So a DROUGHT could very well affect the ability of a POWER PLANT,  Nuclear,  or otherwise,  if the level of the aquifer drops,  AS THE CLEAN BOILING WATER IS FAR MORE IMPORTANT THAN THE COOLING WATER.

You can have all the cooling water you want,  but if you do not have enough CLEAN BOILING water,  your power plant cannot operate,  or generate steam.

..................

ps:   my Father used to be a design engineer for a nuclear power plant manufacturer.   

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(edited)

11 hours ago, ronwagn said:

No compromise from me. No way to safely store the waste, close the plant economically, existing plants are losing money and the people are being forced to pay for expensive nuclear plants that are too old and beyond their expiration date. Natural gas and renewables are less expensive and safer. 

In the late 1960's,   the United States government decided that Nuclear Power plants on land were a danger to the public,  and bids were put out,  to design "FLOATING NUCLEAR POWER PLANTS" that could be anchored at sea,  off the coast of American cities,  and the power would be transfered to shore by cable.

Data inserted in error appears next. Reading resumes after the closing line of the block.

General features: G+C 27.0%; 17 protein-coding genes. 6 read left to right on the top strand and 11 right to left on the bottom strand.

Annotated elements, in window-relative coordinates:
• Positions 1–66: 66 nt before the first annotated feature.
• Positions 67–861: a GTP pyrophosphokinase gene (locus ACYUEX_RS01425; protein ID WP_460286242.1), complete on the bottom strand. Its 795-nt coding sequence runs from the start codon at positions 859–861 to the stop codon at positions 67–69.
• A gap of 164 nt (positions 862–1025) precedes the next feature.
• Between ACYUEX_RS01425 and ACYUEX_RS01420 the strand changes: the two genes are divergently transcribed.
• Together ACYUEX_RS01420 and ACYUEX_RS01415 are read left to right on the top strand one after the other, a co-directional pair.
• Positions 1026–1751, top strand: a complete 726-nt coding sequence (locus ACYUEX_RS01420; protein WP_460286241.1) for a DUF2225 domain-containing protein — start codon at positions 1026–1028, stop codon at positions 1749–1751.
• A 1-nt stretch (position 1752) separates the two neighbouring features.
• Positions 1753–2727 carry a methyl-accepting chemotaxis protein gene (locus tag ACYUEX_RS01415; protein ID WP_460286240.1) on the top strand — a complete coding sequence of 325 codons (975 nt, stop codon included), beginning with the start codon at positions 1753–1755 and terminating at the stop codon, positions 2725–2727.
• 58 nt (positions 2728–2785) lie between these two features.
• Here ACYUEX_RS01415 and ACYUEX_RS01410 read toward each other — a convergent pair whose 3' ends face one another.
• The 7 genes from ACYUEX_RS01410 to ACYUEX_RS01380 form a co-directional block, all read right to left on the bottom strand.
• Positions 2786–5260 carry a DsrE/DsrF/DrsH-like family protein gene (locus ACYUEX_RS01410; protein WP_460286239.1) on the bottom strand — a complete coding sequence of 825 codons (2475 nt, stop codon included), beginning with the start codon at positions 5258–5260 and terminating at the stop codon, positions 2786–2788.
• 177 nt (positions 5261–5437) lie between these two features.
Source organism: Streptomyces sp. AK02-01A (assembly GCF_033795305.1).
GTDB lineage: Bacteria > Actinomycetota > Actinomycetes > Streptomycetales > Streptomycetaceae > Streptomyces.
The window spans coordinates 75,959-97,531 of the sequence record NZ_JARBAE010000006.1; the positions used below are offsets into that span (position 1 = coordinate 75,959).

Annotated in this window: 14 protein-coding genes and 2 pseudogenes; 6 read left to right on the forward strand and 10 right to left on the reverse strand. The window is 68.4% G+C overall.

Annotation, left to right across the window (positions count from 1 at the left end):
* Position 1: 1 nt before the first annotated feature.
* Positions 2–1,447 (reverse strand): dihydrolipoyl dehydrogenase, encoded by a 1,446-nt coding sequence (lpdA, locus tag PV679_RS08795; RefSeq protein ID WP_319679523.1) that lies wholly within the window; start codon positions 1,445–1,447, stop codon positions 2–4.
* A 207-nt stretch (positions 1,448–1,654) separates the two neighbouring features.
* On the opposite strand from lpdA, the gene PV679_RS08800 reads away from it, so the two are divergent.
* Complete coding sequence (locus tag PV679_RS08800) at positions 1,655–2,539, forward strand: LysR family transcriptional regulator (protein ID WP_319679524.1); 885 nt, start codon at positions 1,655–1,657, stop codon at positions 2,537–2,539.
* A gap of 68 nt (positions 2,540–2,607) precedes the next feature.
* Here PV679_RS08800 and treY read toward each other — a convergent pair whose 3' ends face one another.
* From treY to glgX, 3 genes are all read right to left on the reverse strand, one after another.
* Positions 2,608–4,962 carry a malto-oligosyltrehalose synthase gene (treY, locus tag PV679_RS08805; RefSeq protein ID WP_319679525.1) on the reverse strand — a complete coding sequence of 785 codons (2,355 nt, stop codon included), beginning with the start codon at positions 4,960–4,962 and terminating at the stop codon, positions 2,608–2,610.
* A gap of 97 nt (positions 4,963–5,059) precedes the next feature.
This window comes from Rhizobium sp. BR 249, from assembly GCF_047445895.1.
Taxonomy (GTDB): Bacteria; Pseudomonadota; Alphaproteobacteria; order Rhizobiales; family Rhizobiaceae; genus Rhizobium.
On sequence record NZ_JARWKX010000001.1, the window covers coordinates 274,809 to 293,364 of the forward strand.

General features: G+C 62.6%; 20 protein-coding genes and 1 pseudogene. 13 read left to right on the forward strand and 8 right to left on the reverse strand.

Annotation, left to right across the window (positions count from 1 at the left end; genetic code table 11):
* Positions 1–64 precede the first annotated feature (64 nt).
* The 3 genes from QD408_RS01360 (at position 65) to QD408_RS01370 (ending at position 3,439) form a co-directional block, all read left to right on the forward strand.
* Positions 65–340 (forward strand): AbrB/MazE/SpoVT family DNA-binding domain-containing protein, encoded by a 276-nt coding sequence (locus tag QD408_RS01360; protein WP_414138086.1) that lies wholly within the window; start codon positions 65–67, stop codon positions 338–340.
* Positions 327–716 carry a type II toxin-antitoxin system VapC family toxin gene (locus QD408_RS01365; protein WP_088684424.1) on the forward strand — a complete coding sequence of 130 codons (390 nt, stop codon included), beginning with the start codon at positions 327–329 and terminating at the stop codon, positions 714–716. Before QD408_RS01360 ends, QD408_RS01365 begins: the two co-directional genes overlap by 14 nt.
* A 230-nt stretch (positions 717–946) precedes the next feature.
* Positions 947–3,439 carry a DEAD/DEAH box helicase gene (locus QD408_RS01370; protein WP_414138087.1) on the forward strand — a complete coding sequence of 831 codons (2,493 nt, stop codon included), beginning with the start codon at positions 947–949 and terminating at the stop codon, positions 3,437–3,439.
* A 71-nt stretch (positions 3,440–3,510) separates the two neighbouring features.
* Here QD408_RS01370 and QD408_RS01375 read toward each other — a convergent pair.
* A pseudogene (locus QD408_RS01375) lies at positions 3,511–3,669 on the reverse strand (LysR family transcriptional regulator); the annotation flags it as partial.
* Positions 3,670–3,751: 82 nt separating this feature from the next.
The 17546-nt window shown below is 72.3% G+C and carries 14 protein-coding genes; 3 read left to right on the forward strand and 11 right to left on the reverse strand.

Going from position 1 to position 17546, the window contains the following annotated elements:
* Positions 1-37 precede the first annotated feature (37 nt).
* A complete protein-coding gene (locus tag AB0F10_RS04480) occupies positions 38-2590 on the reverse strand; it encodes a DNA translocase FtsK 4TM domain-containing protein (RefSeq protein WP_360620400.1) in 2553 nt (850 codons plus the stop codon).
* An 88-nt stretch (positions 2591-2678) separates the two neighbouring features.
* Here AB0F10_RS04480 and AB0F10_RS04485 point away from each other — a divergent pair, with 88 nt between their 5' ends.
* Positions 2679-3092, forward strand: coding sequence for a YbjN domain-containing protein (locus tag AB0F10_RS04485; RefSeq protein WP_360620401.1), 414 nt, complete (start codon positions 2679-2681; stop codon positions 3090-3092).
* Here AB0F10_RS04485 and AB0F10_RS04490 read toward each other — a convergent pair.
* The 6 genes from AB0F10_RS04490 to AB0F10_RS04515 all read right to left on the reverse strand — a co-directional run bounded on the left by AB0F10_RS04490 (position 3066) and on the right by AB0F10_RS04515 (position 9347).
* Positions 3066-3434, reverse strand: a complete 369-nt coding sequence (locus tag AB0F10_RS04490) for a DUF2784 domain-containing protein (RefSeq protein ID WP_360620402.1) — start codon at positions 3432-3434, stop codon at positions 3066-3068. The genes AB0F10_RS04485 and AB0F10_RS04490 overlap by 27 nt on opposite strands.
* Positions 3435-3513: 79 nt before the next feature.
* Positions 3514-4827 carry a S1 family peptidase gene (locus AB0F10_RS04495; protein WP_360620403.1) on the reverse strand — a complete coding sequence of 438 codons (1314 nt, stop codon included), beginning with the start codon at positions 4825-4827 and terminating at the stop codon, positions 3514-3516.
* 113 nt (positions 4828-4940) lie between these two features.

The idea was that if a plant scrammed and melted down,  if the radiation was released,  only the OCEAN would be hurt,  and not populated areas.

In the end,  only one company group took the government up on the challenge,  and was eventually duly licensed to build such "offshore floating nuclear power plants."

That company was called "OPS - OFFSHORE POWER SYSTEMS",  and they were based here in Jacksonville Florida.

My Father was a designer for the plants.

The Government donated BLOUNT ISLAND in the St Johns river to build the plants.

The facilities built on the island to construct, and move the completed reactors onto barges required the construction of THE LARGEST CRANE IN THE WORLD at the time.

That was long ago.

By the mid-1970's , with construction barely started on the first reactor,  the US Government,  alarmed at the IMMENSE NUMBER OF TERRORISM SCENARIOS THAT HAD BEEN PRESENTED TO THEM BY THE PENTAGON,  changed it mind,  AND CANCELED THE LICENSE TO CONSTRUCT SUCH REACTORS.